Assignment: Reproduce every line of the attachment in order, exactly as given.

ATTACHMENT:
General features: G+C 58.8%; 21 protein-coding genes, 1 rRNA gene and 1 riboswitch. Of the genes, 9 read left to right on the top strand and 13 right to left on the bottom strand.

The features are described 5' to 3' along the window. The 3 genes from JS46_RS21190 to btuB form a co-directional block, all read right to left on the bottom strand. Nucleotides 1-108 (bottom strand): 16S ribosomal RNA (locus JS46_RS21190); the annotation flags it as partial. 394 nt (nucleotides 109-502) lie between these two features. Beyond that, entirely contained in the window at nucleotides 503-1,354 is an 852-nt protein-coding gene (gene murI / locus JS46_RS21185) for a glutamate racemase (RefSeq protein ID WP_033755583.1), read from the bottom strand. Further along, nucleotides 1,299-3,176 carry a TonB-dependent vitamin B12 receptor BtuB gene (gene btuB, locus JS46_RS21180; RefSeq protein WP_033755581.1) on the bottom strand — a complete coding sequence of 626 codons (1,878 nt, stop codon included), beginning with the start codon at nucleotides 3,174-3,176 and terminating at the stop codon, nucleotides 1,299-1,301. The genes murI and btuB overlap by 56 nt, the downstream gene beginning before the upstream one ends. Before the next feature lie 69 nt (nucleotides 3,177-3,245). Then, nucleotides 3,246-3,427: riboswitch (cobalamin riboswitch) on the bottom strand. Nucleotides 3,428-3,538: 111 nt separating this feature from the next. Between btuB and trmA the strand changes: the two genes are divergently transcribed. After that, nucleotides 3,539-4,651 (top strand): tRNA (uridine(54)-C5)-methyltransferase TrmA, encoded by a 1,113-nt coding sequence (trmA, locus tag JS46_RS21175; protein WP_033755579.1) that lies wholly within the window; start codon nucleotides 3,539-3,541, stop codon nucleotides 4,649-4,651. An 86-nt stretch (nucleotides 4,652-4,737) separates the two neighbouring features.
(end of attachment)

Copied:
General features: G+C 58.8%; 21 protein-coding genes, 1 rRNA gene and 1 riboswitch. Of the genes, 9 read left to right on the top strand and 13 right to left on the bottom strand.

The features are described 5' to 3' along the window. The 3 genes from JS46_RS21190 to btuB form a co-directional block, all read right to left on the bottom strand. Nucleotides 1-108 (bottom strand): 16S ribosomal RNA (locus JS46_RS21190); the annotation flags it as partial. 394 nt (nucleotides 109-502) lie between these two features. Beyond that, entirely contained in the window at nucleotides 503-1,354 is an 852-nt protein-coding gene (gene murI / locus JS46_RS21185) for a glutamate racemase (RefSeq protein ID WP_033755583.1), read from the bottom strand. Further along, nucleotides 1,299-3,176 carry a TonB-dependent vitamin B12 receptor BtuB gene (gene btuB, locus JS46_RS21180; RefSeq protein WP_033755581.1) on the bottom strand — a complete coding sequence of 626 codons (1,878 nt, stop codon included), beginning with the start codon at nucleotides 3,174-3,176 and terminating at the stop codon, nucleotides 1,299-1,301. The genes murI and btuB overlap by 56 nt, the downstream gene beginning before the upstream one ends. Before the next feature lie 69 nt (nucleotides 3,177-3,245). Then, nucleotides 3,246-3,427: riboswitch (cobalamin riboswitch) on the bottom strand. Nucleotides 3,428-3,538: 111 nt separating this feature from the next. Between btuB and trmA the strand changes: the two genes are divergently transcribed. After that, nucleotides 3,539-4,651 (top strand): tRNA (uridine(54)-C5)-methyltransferase TrmA, encoded by a 1,113-nt coding sequence (trmA, locus tag JS46_RS21175; protein WP_033755579.1) that lies wholly within the window; start codon nucleotides 3,539-3,541, stop codon nucleotides 4,649-4,651. An 86-nt stretch (nucleotides 4,652-4,737) separates the two neighbouring features.